Calculating Model Performance Metrics

#Extracting R-squared value summary(fit)$r.squared [1] 0.8237094 #Extracting Adjusted R-squared value summary(fit)$adj.r.squared [1] 0.7515905 AIC(fit) [1] 171.2156 BIC(fit) [1] 187.3387

#### Higher R-Squared and Adjusted R-Squared value, better the model. Whereas, lower the AIC and BIC score, better the model.

#### Understanding AIC and BIC

AIC and BIC are measures of goodness of fit. They penalize complex models. In other words, it penalize the higher number of estimated parameters. It believes in a concept that a model with fewer parameters is to be preferred to one with more. In general, BIC penalizes models more for free parameters than does AIC. Both criteria depend on the maximized value of the likelihood function L for the estimated model.

AIC value roughly equals the number of parameters minus the likelihood of the overall model. Suppose you have two models, the model with the lower AIC and BIC score is better.

**Variable Selection Methods**

There are three variable selection methods – **Forward, Backward, Stepwise.**

1. Starts with a single variable, then adds variables one at a time based on AIC (‘Forward’)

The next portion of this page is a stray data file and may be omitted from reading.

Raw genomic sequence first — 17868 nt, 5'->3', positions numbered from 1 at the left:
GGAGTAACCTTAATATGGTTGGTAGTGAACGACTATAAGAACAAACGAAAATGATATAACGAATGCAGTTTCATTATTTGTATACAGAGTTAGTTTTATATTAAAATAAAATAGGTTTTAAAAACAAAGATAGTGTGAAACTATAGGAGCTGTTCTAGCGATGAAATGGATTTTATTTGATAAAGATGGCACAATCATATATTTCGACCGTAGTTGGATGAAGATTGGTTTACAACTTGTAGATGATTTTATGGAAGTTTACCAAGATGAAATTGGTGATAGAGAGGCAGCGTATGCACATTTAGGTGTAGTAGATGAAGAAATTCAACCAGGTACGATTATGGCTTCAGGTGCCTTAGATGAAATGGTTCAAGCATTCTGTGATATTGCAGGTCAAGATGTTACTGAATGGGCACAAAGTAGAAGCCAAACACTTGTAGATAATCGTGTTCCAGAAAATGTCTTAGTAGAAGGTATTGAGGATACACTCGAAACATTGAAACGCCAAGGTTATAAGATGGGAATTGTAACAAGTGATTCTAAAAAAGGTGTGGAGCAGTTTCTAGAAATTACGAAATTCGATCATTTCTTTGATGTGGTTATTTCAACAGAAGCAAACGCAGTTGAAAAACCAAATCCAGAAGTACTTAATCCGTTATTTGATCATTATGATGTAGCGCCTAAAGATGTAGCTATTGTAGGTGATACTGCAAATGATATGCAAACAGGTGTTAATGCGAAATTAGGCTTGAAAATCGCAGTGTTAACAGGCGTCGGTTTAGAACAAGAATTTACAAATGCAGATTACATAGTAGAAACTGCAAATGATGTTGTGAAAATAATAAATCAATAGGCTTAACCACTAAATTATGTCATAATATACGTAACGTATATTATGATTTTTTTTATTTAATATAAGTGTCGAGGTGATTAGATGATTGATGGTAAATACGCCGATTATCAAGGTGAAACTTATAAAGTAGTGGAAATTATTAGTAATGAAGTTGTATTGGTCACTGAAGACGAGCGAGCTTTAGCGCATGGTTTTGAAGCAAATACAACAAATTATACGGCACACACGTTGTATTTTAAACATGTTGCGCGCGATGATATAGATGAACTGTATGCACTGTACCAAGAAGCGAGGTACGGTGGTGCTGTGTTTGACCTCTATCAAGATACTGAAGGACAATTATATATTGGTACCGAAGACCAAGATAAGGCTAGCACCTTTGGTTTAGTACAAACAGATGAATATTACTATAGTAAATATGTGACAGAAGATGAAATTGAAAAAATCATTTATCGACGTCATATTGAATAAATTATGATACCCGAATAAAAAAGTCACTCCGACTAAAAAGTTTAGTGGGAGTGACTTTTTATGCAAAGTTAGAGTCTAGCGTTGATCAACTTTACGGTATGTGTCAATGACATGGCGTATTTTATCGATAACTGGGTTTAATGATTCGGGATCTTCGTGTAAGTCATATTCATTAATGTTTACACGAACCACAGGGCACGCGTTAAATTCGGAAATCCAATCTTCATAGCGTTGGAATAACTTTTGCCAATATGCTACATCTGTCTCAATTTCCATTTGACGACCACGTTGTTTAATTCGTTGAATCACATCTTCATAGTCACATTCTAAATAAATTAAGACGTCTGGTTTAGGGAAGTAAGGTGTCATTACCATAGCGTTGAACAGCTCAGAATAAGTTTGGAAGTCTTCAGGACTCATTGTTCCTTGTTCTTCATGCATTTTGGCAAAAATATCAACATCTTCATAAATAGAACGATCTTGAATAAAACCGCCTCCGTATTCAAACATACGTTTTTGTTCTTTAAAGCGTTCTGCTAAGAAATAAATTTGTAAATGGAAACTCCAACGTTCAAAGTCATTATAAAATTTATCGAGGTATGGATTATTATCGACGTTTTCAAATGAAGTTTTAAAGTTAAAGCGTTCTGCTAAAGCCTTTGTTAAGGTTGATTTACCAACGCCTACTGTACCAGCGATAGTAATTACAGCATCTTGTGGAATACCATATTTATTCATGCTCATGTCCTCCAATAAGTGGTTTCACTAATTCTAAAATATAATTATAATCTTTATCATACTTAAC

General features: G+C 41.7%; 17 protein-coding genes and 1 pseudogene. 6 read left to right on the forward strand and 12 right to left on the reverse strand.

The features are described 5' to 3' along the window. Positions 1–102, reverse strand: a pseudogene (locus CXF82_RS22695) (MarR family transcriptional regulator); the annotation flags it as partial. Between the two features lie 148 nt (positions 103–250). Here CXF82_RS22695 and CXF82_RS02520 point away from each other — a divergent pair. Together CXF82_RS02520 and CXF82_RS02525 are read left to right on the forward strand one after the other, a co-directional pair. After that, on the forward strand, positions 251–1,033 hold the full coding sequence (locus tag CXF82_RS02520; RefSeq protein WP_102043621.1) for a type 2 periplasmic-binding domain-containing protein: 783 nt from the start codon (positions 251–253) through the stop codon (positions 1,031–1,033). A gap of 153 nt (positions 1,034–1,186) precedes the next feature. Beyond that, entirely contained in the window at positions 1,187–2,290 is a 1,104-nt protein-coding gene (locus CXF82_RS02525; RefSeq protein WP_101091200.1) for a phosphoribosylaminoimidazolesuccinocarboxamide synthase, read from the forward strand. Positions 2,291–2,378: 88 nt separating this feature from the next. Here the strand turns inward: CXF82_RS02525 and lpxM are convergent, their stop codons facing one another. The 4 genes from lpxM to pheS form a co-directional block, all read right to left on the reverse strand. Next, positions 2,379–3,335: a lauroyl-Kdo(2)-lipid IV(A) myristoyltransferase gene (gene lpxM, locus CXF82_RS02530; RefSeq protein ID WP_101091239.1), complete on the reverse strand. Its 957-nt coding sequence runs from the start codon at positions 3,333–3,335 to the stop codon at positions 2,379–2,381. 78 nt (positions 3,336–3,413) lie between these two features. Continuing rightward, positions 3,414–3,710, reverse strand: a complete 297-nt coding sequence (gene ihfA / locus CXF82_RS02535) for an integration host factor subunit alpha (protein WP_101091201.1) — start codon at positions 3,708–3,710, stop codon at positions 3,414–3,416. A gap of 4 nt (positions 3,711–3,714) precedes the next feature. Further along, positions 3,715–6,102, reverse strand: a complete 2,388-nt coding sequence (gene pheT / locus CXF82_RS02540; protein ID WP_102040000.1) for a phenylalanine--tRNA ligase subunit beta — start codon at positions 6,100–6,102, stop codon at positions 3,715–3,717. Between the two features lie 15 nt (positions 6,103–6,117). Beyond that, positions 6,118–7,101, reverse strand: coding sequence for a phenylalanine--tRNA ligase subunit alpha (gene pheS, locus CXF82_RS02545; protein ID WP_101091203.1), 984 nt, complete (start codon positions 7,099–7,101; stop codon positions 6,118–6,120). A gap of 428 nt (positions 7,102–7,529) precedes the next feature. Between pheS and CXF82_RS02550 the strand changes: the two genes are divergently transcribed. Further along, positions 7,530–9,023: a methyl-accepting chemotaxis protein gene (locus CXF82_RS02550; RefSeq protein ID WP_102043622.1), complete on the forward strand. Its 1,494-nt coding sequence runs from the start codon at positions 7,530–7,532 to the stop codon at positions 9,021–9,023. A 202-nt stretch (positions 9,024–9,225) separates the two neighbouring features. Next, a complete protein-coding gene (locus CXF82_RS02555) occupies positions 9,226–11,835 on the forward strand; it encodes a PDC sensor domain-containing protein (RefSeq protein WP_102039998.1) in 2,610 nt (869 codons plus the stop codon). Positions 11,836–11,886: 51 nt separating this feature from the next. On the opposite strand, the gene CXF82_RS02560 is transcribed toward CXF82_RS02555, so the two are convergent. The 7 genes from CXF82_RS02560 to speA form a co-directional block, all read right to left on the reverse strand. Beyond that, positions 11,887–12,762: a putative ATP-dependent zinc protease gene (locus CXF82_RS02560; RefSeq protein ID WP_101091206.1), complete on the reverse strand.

2. Starts with all variables, iteratively removing those of low importance based on AIC (‘Backward’)

3. Run in both directions (‘Stepwise’)

#Stepwise Selection based on AIC library(MASS) step <- stepAIC(fit, direction="both") summary(step) #Backward Selection based on AIC step <- stepAIC(fit, direction="backward") summary(step) #Forward Selection based on AIC step <- stepAIC(fit, direction="forward") summary(step) #Stepwise Selection with BIC n = dim(dat3)[1] stepBIC = stepAIC(fit,k=log(n)) summary(stepBIC) > summary(stepBIC) Call: lm(formula = mpg ~ vs + am + carb, data = dat3) Residuals: Min 1Q Median 3Q Max -6.2803 -1.2308 0.4078 2.0519 4.8197 Coefficients: Estimate Std. Error t value Pr(>|t|) (Intercept) 19.5174 1.6091 12.130 1.16e-12 *** vs1 4.1957 1.3246 3.168 0.00370 ** am1 6.7980 1.1015 6.172 1.15e-06 *** carb -1.4308 0.4081 -3.506 0.00155 ** --- Signif. codes: 0 ‘***’ 0.001 ‘**’ 0.01 ‘*’ 0.05 ‘.’ 0.1 ‘ ’ 1 Residual standard error: 2.962 on 28 degrees of freedom Multiple R-squared: 0.7818, Adjusted R-squared: 0.7585 F-statistic: 33.45 on 3 and 28 DF, p-value: 2.138e-09

Look at the estimates above after performing stepwise selection based on BIC. Variables have been reduced but Adjusted R-Squared remains same (very slightly improved). AIC and BIC scores also went down which indicates a better model.

AIC(stepBIC)

BIC(stepBIC)

#### Calculate Standardized Coefficients